This proliferation of “abusive securities class actions” is “hurting investors, not benefiting them.” In support of its assertion that the increasing number of lawsuits is hurting investors, the report cites a recent study by Chubb showing that between 2012 and 2016 the aggregate cost to companies of resolving M&A lawsuits – whether or not they settle or are dismissed – has increase by significant amounts. The report also cites academic studies concluding that even where securities litigation results in a cash settlement, the settlement itself represents little more than a shift of funds from one set of shareholders.


The Need for Additional Congressional Reform

The report contends that “the same sort of abusive practices” that led Congress to enact the PSLRA “are again in full flower and require Congressional attention.” In support of this assertion, the report details how the goals of the PSLRA’s lead plaintiff provisions have been undermined. In the lead plaintiff provision, Congress sought to encourage institutional investors to become involved in controlling securities lawsuits. However, increasingly the lead plaintiff in securities suits either is an individual or a public pension fund whose leaders have received political contributions from the plaintiffs’ law firms. As a result, there is a “missing monitor” in many shareholder lawsuits, which in turn may help to explain why plaintiffs’ lawyers are able to file so many lawsuits that are dismissed or settled for nuisance value. Either way, the lawsuits “are imposing a cost on the system and ultimately on shareholders, who are its intended beneficiaries.”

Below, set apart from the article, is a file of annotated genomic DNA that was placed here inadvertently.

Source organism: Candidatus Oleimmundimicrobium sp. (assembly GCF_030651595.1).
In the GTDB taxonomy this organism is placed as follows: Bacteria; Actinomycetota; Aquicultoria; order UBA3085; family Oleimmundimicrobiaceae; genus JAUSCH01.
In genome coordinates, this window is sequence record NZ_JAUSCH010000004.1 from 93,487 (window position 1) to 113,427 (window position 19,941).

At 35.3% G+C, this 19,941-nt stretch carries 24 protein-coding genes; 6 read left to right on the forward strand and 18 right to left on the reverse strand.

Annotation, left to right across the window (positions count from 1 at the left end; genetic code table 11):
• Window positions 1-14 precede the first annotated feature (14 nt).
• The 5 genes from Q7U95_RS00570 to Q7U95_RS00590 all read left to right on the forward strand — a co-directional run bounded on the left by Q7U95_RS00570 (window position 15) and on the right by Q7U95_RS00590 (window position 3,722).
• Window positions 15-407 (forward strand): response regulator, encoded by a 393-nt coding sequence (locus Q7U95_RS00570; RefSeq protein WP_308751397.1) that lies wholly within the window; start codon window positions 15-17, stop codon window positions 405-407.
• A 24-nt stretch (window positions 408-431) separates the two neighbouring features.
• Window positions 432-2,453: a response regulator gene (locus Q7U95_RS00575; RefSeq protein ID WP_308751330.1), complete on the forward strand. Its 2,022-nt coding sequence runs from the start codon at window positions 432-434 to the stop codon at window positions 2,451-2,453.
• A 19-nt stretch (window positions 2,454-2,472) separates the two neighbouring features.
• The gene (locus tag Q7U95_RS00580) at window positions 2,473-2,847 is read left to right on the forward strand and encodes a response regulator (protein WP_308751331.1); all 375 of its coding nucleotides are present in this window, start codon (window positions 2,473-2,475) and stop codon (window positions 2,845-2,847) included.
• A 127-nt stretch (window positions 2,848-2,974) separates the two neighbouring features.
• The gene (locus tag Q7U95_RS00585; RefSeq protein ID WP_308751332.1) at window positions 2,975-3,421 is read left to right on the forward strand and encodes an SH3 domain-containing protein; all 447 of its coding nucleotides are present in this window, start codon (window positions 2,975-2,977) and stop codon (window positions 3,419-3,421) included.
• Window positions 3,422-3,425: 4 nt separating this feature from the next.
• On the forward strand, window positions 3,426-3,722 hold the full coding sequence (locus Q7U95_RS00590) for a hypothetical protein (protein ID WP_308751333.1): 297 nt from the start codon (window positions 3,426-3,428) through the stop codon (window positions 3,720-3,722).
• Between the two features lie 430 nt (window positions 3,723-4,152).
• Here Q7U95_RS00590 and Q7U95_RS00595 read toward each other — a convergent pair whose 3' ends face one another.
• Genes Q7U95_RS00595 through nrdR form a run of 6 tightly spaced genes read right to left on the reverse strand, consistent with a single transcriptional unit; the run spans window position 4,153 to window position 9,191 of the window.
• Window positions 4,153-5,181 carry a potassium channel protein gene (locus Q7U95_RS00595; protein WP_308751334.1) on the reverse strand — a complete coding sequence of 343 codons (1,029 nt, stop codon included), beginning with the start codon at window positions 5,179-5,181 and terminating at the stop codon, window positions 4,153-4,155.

The report concludes that “the securities class action litigation racket is plainly inflicting serious harm on investors, companies, capital markets, and our entire economy.” The report argues that Congress should enact reform legislation that would deter the filing of “meritless cases”’; ensure that cases are brought because investors injured by fraud seek redress, not because “plaintiffs’ lawyers need additional ‘inventory’; and “prohibit abusive practices that undermine the ability of parties and the courts to address the merits of securities class action claims.”



The report cites a number of litigation trends and developments that have been highlighted on this blog. (Indeed, in many cases, this blog is the source on which the report is relying for some of its analysis. And, yes, I am very appreciative of the report’s very kind props, thank you very much. ) Like the report’s authors, I too have been alarmed by the dramatic rise in the number of securities class actions. For that reason, I agree that it could be time for Congress to consider whether additional securities class action reforms may be warranted.